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Marine / Plastic pollution concern sparks calls for tougher controls on foreign fishing

Crabs caught in discarded gill nets.

SHETLAND fishermen have called for action against foreign fishing boats that are said to be littering the sea and leaving hazardous lengths of gear behind them.

Marine litter is the latest accusation to be laid at the door of the mainly French and Spanish vessels that have been a thorn for local fishermen over the past few years.

The vessels, working mostly around the north of Shetland, are said to be coming closer inshore and frequently use aggressive tactics to get their way. They also deny huge areas of seabed to local vessels by setting out miles of gill-nets and long-lines.

“Scores” of local boats have hauled up fine mesh twine in their nets and at least one had to sail for home for costly repairs after its propeller was fouled by longlines.
The problem is made worse by a lack of proper communication. Many gill netters are said to leave their nets in position when they steam south to Ullapool to land, denying access to local boats, even when they are not there.

Whitefish trawler Alison Kay has been working on grounds 30-50 miles west of Shetland. Her skipper James Anderson said: “We’ve been fishing here for the last 10 years, but this year there was a line of three boats with enough nets to cover the whole area.

More plastic junk caught in netting.

“All in all there were 10 German-flagged Spanish boats with no track record of fishing here taking up I reckon 200 square miles.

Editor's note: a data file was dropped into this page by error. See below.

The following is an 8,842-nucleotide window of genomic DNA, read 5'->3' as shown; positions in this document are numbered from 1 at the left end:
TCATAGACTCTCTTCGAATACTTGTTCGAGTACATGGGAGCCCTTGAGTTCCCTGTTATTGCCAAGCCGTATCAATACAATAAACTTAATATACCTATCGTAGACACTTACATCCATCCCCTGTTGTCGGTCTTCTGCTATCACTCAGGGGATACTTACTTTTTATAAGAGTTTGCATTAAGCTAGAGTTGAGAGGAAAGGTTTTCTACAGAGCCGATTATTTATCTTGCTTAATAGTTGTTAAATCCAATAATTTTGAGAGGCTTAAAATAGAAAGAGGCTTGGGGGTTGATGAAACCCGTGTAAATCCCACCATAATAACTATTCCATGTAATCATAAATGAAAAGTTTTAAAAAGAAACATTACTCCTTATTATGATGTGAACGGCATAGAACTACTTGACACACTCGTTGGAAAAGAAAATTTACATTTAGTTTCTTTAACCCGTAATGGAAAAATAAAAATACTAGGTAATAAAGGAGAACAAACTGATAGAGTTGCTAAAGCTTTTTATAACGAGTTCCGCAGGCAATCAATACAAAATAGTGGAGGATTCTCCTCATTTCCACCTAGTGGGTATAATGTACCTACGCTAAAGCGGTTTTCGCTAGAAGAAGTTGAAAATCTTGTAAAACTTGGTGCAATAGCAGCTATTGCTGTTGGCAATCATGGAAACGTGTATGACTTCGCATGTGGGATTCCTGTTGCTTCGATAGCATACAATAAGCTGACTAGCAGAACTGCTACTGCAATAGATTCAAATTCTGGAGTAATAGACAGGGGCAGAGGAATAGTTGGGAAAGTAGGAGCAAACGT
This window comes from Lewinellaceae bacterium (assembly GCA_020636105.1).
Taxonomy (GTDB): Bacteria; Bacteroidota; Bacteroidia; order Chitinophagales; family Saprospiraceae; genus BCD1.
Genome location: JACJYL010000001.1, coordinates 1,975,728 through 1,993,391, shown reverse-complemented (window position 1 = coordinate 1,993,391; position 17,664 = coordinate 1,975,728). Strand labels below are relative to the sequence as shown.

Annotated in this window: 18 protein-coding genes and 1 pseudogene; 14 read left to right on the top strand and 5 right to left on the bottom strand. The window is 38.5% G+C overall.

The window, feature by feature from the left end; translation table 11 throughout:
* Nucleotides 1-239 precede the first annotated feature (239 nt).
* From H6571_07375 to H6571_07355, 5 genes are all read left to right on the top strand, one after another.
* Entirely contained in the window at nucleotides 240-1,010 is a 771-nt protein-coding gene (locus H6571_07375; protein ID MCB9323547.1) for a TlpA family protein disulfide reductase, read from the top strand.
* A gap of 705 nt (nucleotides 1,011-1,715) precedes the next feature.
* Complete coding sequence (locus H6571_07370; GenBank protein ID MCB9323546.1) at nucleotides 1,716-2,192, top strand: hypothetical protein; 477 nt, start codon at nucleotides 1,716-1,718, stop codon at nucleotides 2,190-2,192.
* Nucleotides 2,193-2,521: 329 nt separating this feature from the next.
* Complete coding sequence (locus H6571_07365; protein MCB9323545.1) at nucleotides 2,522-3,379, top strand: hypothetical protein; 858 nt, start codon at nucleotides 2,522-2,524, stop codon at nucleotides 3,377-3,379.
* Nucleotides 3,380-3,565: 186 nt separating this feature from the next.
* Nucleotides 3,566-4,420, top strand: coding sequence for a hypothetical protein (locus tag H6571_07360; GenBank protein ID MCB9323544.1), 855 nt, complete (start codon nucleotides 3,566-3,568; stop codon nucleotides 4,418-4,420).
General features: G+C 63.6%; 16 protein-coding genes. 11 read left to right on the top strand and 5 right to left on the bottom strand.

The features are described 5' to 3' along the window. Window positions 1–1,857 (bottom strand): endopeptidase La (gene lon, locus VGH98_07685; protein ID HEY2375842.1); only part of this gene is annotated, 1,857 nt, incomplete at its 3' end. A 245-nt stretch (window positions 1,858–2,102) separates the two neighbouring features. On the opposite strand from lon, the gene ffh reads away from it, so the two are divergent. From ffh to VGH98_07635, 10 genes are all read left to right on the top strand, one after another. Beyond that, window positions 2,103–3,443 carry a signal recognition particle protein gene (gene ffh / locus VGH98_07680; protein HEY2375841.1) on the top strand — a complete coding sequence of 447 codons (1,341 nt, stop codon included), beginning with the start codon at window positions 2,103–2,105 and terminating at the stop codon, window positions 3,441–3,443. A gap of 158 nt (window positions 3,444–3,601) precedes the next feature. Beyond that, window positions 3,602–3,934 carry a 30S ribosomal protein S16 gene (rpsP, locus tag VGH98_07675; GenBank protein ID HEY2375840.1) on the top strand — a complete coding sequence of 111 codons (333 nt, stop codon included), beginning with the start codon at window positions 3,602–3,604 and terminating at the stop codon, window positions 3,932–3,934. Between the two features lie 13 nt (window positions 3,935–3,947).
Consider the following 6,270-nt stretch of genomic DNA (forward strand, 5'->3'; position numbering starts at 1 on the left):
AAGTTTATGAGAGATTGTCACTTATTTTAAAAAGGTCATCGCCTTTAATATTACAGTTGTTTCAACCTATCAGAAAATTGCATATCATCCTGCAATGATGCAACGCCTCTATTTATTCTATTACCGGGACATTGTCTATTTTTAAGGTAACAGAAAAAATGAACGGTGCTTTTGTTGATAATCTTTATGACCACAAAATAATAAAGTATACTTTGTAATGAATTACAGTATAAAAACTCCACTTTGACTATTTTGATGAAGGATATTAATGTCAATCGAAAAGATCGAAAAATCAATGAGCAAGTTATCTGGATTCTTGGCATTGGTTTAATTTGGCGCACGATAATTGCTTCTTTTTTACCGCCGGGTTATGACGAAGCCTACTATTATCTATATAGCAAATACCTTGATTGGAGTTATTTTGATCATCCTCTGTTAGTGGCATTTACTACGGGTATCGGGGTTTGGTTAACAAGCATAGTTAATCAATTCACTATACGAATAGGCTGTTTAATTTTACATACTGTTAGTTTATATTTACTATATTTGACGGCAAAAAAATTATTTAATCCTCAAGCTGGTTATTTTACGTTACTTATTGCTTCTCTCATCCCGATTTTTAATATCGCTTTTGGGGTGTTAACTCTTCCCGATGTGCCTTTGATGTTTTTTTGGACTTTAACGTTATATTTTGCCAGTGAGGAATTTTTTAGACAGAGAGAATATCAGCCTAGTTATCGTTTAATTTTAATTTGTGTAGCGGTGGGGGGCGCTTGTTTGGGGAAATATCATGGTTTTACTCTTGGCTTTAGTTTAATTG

“In years gone by they may have been here, but there were fewer of them and they were much further out, much deeper. They’re aggressive too, telling us: ‘This is the area we fish, keep clear for 90 days.’

“We’ve lost a lot of fishing because of this, and because they leave the gear we get caught in it and have to haul it up. It’s fine mesh plastic, a right mess.

“The Icelandic and Norwegian governments have severely limited this type of fishing, and it’s about time the UK and Scottish governments did so too.”

Skipper of the Defiant Gordon Irvine said: “The number of gill netters and longliners in local waters had doubled in the past two years.

“The problem is their attitude. They seem to think we can just move on, but they shoot their gear wherever they like and many times it boxes us in and we have to steam clear. If we tried anything like that off Spain or France there would be an outcry.”

The Defiant had to make for Baltasound and employ divers to remove longlines last year after its propeller was fouled.

Irvine added: “We had just been in landing and when we went back out the longliners had moved to where we had been fishing before.

“We were steaming and one of them came in far too close. We weren’t sure if he shot his lines across us or how it got into the propeller, but we spoke to him and shot clear of his gear.

“When the boys went to bed they could feel the vibration in the cabin, so we heaved and went into Baltasound to get the divers.”

Shetland Fishermen’s Association executive officer Simon Collins said: “At a time when the public is rightly concerned about the amount of plastic dumped in the sea, it is particularly galling for our skippers to be forced off local fishing grounds by vessels that leave so much rubbish behind them.

“In the past few months the problem has intensified as they have come closer to our shores.

“They seem unconcerned about the plastic debris that they are polluting the seas with, really fine mesh and lines that pollute our waters, harm wildlife and foul our boats.

“Equally, many of them have behaved in a needlessly aggressive manner.

“We urge the Scottish government to regulate these vessels’ access to our waters as soon as it can do so once we leave the Common Fisheries Policy, as part of the normal cycle of negotiations between coastal States. In the meantime we need the authorities to use the powers they do have to limit the damage.”